TBR: What made you gravitate toward writing as a profession?

DW: My father wanted me to be an architect. The one thing I learned was that the kitchen and bathroom should be near each other, to simplify the plumbing. Nothing about it interested me. Or about anything else, except making up stories. If literacy weren't so nearly universal, God knows what I'd be. A drain on the State, I shouldn't wonder.

TBR: Your Parker novels have enjoyed a loyal following that has endured and in fact grown over the years. Will we be seeing any Parker novels from Richard Stark in the near future?

DW: You will see FLASHFIRE from Richard Stark, set partly in Palm Beach, in October or November, I forget which. You will see FIREBREAK by Richard Stark roughly a year after I finish it, which will be some time after I finish this.

TBR: You have been amazingly prolific over the course of your career. Could you share your work schedule with us?

DW: My work schedule has changed over the years. The one constant is, when at work on a novel, I try to work seven days a week, so as not to lose touch with that world. Within that, I'm flexible on hours and output. I used to be less flexible, but realized there was no point pushing myself, I was going to do it whether I cracked a whip over me or not. In my 20s and 30s I usually wrote at night, roughly 10 PM to 4 AM, alone in my lit room, like a solitary balloon sailing through the night. I loved it, but social reality impeded. Now I wander in here at 9 in the morning or so, and come back for a while in the afternoon. I am a very lenient boss.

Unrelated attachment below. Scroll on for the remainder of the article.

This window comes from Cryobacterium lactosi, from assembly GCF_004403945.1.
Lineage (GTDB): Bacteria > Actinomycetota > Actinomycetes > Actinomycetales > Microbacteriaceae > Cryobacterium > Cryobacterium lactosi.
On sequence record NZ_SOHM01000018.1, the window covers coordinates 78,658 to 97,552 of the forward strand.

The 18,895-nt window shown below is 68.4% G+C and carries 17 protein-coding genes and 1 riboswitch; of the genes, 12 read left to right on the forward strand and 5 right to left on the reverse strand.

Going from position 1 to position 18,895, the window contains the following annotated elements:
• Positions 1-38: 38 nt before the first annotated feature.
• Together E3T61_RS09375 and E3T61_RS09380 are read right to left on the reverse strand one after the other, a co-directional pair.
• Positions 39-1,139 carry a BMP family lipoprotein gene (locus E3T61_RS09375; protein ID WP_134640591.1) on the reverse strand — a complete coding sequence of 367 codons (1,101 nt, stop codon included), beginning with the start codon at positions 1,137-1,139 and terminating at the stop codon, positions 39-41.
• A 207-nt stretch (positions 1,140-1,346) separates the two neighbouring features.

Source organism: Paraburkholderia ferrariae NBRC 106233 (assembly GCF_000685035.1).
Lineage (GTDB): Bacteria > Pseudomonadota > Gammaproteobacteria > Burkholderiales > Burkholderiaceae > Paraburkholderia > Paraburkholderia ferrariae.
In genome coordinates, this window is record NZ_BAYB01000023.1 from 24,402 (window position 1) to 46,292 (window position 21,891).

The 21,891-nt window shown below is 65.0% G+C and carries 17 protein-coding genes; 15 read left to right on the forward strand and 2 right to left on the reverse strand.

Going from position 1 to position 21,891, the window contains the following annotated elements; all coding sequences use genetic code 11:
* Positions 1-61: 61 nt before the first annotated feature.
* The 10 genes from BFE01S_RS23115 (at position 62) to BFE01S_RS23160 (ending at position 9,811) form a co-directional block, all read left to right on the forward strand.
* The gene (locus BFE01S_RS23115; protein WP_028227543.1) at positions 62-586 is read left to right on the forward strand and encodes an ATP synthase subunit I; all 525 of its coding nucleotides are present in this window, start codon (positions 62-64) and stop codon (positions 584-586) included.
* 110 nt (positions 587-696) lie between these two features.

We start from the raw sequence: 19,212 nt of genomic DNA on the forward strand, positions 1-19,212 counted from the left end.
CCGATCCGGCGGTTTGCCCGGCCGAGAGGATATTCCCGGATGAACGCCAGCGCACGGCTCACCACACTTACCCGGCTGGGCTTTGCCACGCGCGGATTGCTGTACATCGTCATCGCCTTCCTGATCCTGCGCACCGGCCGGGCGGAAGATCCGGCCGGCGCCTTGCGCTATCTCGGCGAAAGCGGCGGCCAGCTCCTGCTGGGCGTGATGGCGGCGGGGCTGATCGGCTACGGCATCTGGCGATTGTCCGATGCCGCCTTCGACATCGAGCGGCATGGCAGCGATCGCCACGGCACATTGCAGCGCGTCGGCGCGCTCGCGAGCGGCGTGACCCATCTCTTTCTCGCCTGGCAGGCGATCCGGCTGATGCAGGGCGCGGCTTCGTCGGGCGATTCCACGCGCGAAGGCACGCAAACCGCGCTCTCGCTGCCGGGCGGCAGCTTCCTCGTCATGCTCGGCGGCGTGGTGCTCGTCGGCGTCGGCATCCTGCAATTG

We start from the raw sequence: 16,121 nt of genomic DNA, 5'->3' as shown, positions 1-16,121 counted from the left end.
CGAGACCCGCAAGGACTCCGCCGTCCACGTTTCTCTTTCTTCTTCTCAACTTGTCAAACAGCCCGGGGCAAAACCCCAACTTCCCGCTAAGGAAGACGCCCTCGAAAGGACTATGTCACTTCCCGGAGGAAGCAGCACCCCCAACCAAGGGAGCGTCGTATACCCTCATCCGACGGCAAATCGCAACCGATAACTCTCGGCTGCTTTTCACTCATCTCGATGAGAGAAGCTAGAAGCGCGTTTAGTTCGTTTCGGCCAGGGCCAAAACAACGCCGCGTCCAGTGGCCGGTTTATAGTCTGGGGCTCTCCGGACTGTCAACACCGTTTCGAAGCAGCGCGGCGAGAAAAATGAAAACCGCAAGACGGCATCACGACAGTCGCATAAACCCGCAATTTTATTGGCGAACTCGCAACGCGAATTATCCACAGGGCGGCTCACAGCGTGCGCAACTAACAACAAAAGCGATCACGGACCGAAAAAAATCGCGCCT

TBR: Are you working on anything now?

DW: I am working on FIREBREAK, though at the moment I'm confused about what happens next in there. This is a good moment to clear the brain by thinking about something else. You, for instance. Thank you.

TBR: What authors have influenced your work?

DW: Lord, what authors have not influenced my work? Some have shown me errors I might have made if they hadn't made them first, for which I'm so grateful I won't mention their names. Others have wowed me with specifics: Theodore Sturgeon, Peter Rabe, Anthony Powell, many more. When I was 14 or 15 I read Hammett's THE THIN MAN (the first Hammett I'd read), and it was a defining moment. It was a sad, lonely, lost book, that pretended to be cheerful and aware and full of good fellowship, and I hadn't known you could do that. Seem to be telling this, but really telling that. Three-dimensional writing, like three-dimensional chess. Nabokov was the other master of that. You could learn something from Nabokov on every page he ever wrote.

TBR: What are you reading now?

DW: At the moment I'm reading STRANGE FRUIT, a fascinating history of that song and of Billy Holiday's link to it. Before that I read UNTOUCHABLE by John Banville, a terrific fictional retelling of the Anthony Blunt story. And before that THE WILD PARTY, the 1928 novel in rhyme by Joseph Moncure March that everybody but me right now is turning into a musical.

TBR: To date, what is your favorite novel that you have written?

DW: I always like the most recent novel best, because it's still vivid. However, not to waffle, my overall self-favorite is KAHAWA, because it kept getting bigger than it was supposed to be, and I kept following it, and I think I was fairly brave not to run away from it.

TBR: What advice would you give to aspiring writers?

DW: Sorry; I have no space left for advice. Just do it.